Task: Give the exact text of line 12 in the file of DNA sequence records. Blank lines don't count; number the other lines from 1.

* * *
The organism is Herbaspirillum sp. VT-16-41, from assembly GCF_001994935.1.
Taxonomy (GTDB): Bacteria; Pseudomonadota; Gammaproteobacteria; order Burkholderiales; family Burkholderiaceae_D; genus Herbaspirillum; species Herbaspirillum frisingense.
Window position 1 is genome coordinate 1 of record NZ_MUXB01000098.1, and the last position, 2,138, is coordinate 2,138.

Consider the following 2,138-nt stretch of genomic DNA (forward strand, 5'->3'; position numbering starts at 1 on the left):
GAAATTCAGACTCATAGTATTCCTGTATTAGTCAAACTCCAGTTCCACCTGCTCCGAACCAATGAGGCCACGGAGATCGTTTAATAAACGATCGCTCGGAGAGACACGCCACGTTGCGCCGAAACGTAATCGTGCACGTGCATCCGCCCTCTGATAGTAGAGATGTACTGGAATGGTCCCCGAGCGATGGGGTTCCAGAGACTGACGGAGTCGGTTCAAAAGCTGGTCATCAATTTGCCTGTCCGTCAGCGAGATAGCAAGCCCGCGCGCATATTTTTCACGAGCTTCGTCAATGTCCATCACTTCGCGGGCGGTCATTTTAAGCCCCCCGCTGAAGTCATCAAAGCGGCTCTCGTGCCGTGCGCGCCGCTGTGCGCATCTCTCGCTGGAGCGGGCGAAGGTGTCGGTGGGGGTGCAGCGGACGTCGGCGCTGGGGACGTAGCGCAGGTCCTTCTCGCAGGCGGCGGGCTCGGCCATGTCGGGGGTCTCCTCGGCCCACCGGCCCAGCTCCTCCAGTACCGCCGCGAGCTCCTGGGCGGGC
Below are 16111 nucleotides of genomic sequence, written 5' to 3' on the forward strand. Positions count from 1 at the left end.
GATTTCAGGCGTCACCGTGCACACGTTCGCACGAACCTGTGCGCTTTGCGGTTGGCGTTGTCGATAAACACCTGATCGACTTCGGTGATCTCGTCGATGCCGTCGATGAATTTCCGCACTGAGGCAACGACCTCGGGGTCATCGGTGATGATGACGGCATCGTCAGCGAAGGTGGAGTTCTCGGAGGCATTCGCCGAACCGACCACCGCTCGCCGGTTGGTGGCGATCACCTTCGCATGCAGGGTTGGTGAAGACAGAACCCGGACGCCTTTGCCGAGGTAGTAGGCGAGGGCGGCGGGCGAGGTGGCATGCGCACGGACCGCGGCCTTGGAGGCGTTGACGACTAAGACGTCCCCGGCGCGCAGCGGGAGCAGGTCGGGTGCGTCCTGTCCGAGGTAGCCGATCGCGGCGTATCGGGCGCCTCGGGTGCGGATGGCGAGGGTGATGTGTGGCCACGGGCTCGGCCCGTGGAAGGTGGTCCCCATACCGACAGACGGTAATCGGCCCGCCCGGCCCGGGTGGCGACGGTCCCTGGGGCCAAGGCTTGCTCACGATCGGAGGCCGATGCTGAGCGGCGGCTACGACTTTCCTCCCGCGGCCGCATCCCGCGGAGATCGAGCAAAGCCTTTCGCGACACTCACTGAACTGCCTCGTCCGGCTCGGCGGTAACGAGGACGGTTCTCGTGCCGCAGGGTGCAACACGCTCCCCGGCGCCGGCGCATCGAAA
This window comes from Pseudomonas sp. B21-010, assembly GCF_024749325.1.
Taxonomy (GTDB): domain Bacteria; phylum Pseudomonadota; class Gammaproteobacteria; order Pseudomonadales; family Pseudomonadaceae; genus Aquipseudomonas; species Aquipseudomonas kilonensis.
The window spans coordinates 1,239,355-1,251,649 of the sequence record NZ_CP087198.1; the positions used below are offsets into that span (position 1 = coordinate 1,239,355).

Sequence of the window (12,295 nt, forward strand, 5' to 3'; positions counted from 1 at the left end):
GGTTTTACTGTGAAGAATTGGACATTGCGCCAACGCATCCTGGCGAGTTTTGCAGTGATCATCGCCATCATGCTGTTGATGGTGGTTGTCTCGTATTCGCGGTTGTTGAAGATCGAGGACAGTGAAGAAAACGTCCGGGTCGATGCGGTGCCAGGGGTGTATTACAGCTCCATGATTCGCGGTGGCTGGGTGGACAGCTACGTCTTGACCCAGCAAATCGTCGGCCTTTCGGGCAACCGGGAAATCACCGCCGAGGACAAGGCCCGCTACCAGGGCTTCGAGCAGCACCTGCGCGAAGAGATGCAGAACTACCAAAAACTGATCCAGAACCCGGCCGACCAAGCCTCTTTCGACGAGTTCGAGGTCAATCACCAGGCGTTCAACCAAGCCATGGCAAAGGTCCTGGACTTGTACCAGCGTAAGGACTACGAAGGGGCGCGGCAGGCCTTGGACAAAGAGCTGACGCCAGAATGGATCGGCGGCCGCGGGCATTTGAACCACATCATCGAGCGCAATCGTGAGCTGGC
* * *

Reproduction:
GGTTTTACTGTGAAGAATTGGACATTGCGCCAACGCATCCTGGCGAGTTTTGCAGTGATCATCGCCATCATGCTGTTGATGGTGGTTGTCTCGTATTCGCGGTTGTTGAAGATCGAGGACAGTGAAGAAAACGTCCGGGTCGATGCGGTGCCAGGGGTGTATTACAGCTCCATGATTCGCGGTGGCTGGGTGGACAGCTACGTCTTGACCCAGCAAATCGTCGGCCTTTCGGGCAACCGGGAAATCACCGCCGAGGACAAGGCCCGCTACCAGGGCTTCGAGCAGCACCTGCGCGAAGAGATGCAGAACTACCAAAAACTGATCCAGAACCCGGCCGACCAAGCCTCTTTCGACGAGTTCGAGGTCAATCACCAGGCGTTCAACCAAGCCATGGCAAAGGTCCTGGACTTGTACCAGCGTAAGGACTACGAAGGGGCGCGGCAGGCCTTGGACAAAGAGCTGACGCCAGAATGGATCGGCGGCCGCGGGCATTTGAACCACATCATCGAGCGCAATCGTGAGCTGGC